As is seen in the foregoing, food price inflation on the continent has been linked to a number of factors. One significant factor is the disjointed agricultural supply chains in various countries in sub-Saharan Africa. The Food and Agriculture Organization (FAO) of the United Nations, estimated in 2011 that over 37 percent of food produced in sub-Saharan Africa is lost between production and consumption. For cereals, the estimate was the highest at 20.5 percent. In an even more stark perspective, over $4 billion is lost annually in sub-Saharan Africa, during the stages of post-harvest and distribution.

What this implies is that efficient supply chain systems can help address significantly some of the shortage of food, and increase stability. This is because efficient supply chains will help farmers to have ready off-takers for perishable produce, without having them suffer wastage. Also, with better transport infrastructure and logistics, the challenges that we see in getting food across with fewer hassles, and losses along the journey become heavily mitigated.

Against these challenges, the most effective way forward lies in collaboration across value chains. This is the rationale behind the African Continental Free Trade Agreement (AfCFTA) which intends to harness the full potential of the agri-food value chain in sub-Saharan Africa through agro-processing, intra-African trade, and collaboration across countries. However, implementation of the agreement is taking some time to gather steam and effectively broker positive changes.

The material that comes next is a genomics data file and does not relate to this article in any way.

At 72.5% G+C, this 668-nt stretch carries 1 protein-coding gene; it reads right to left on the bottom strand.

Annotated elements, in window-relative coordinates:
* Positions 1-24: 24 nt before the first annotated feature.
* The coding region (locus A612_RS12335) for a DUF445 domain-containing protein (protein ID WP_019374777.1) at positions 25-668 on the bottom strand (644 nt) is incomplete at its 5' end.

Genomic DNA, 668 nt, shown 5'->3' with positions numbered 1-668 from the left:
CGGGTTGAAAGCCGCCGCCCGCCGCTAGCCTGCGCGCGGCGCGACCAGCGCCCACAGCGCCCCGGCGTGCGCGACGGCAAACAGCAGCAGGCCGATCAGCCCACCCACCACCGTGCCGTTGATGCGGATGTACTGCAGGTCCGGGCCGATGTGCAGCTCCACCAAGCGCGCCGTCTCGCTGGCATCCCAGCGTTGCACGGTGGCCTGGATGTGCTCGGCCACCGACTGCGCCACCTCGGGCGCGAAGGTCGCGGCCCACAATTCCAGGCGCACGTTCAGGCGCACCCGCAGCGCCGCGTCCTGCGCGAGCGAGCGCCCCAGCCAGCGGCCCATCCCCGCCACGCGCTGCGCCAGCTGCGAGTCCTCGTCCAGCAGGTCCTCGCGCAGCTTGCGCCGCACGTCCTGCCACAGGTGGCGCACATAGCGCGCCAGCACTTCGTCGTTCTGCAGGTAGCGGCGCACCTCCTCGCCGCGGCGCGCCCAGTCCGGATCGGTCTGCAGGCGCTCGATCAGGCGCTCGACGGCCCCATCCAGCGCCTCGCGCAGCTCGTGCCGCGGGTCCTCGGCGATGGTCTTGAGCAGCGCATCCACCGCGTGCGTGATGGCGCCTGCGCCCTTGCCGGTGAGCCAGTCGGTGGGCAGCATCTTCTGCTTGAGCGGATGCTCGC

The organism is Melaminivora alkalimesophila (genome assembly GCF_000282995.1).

Technology to drive changes

As the population of sub-Saharan Africa continues to peak past a billion, and real disposable incomes continue to decrease considerably, the ranks of the poor and hungry appear bound to widen. As such, in spite of the increasing progress being made across various sectors of African economies, through the power of technology, there are yet weighty challenges to be addressed bordering on food scarcity and hunger. Fintech particularly had drawn a bulk of investment into the region, dominating the tech space. A McKinsey and Co. research points to the potential of sub-Saharan Africa to increase and possibly triple its agricultural output, and hence, its contribution to economic growth across the countries.

Remarkably, a number of agrictech startups are visibly addressing these challenges from enhancing logistics and supply of agricultural products through technology-enabled platforms, to encouraging more farming involvement through wealth-creation for farmers. Just recently, Farmerline had raised over $12.9 million in pre-Series A funding to accelerate its growth and infrastructure to cater to more farmers and help them with increased access to high-quality production inputs. Other startups like Pricepally are revolutionizing the space through the balance of technology, data, and partnerships to enable easier access for Nigerian customers to food at fair prices. Yet some other startups like Aerobotics, founded in 2014, are leveraging AI solutions to provide intelligent solutions in drones and robotics, for fruit and tree farmers.

Without a doubt, technology can be deployed relevantly to solve many challenges along the food supply chain. Even in cases, where the post-harvest losses are inevitable, there is the opportunity of applying principles of conservation. In very innovative ways, startups can convert agro-waste to pulp that can be put into supplementing the paper industry in countries or even apply techniques in rechannelling this waste to biogas. Other technology solutions can look at points in the food supply chain, and find creative answers to easing the distribution of food across sub-Saharan Africa.